IRI analyzed 3,500 new branded products in the UK’s major retailers, excluding discounters, between February 2014 and February 2017. The study covered products from over 300 grocery categories, including confectionery, soft drinks, and personal care.
"Confectionery is an area where people are prepared to try new products. Generally speaking, new products are more expensive than existing ranges in store. That little premium they (new products) have can help add disproportionally to their value sales."
The overall sales from new products of all categories were down by 6.5% during the study period, which equated to losses in revenue from new product development of £99.6m ($128m), IRI said.
Retailers, such as Asda, has cut product range on their shelves by 9.8%, followed by Tesco and Co-op who reduced their product range by 8.3%, IRI data indicated. Meanwhile, Sainsbury’s reduced its range by 1.7% and Waitrose by 2.7%.
Declining confectionery sales
The product range-cutting trend made by UK retailers has made it harder for confectionery manufacturers to stay on shelves as well as getting new products into stores and thus covering their expenses of innovating, Tim Eales, strategic insight director at IRI, said.
The total sales of confectionery posted around £3.89bn ($5bn), while new confectionery products posted total sales of about £159m ($205m) during the second year of the IRI study (February 2015 to February 2016).
Year 2 sales (Feb. 2015 to Feb. 2016)
year 3 sales (February 2016 to February 2017)
NPD % contribution year 2
NPD % contribution year 3
During the last year period (February 2016 to February 2017), however, the total sales of confectionery declined to £3.82bn ($4.92bn) with new confectionery products decreasing to £144m ($185m) worth of total sales, IRI data showed.
Eales said the total revenue from confectionery NPD has decreased by 3.8% in the last two years.
Why do retailers cut product range?
“There’s a profit argument in here,” Eales said. “Once it hits the [sales] ceiling, the retailer is concentrating very hard on making as much money as they can out of their whole business, partly by using their shelves as efficiently as they possible can.”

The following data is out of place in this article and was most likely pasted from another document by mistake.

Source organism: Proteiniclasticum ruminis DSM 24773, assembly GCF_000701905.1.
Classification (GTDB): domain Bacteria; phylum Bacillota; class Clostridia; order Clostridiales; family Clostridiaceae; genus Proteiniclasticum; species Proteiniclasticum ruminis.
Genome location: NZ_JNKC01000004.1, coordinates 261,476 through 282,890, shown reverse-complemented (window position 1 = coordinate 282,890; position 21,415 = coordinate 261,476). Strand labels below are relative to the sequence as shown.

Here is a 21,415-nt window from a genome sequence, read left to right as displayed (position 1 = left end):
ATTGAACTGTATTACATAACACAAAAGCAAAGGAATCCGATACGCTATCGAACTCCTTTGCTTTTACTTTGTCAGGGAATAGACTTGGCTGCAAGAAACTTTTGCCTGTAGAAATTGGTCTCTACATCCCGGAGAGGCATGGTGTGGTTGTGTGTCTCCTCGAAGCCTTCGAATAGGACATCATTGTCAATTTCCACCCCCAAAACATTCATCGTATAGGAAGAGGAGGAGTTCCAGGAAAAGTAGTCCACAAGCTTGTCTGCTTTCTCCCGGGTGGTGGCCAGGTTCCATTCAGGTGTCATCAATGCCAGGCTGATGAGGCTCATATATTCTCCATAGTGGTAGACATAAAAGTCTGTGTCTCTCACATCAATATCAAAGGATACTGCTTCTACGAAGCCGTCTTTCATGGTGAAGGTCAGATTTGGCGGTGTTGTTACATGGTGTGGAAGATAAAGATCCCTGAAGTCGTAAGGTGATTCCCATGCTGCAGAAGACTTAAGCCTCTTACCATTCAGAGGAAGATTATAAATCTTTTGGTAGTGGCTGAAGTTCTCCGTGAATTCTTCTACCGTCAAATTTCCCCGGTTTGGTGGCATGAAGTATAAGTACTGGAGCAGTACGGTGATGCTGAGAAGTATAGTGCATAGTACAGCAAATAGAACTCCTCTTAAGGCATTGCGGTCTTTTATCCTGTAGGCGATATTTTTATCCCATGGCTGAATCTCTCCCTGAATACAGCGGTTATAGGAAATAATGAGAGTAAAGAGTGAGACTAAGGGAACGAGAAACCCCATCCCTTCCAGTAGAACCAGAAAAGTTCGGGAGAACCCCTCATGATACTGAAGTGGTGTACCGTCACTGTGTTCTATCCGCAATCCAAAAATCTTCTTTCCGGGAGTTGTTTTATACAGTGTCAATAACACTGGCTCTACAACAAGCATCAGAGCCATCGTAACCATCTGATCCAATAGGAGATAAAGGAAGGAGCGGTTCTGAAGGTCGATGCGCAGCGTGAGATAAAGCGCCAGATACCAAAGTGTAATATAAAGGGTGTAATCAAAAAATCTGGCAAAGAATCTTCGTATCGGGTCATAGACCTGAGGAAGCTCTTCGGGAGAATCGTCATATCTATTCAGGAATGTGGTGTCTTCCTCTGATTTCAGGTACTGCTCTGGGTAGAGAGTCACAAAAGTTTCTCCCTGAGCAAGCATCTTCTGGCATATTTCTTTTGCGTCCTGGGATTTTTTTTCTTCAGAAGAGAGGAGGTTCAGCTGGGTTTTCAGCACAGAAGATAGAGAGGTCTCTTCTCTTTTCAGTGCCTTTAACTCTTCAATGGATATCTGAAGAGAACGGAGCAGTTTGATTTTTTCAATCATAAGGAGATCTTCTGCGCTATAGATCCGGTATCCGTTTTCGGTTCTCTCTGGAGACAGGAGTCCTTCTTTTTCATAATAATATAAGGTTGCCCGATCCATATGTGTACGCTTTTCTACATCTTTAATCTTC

Retailers may not immediately put new products on shelf once they come out, but instead, they will select a few and see how they perform in the market, he further explained.
“It has been proved in the past that sometimes, sales actually improved by having a lower range in store because shoppers could make faster purchasing decisions,” Eales said.
Offering extra benefits
Confectionery manufacturers have been traditionally good at bringing new products to market, Eales said.
Even though NPD’s contribution to overall confectionery sales has declined from 4.1% to 3.8% over the past two years, these percentages are double for what we see for the total market, which decreased from 2% to 1.9% during the same period, he pointed out.
“Confectionery is an area where people are prepared to try new products. Generally speaking, new products are more expensive than existing ranges in store,” Eales added. “That little premium they (new products) have can help add disproportionally to their value sales.”
What is more important for manufacturers is bringing products with “extra benefits or something that can catch consumers’ imagination” instead of just being new, as they are still facing the product range-cutting pressure by retailers, Eales suggested.
Combining great taste with lower sugar, calories and fat can also lend candy makers a bigger chance to increase their products’ distribution, he added.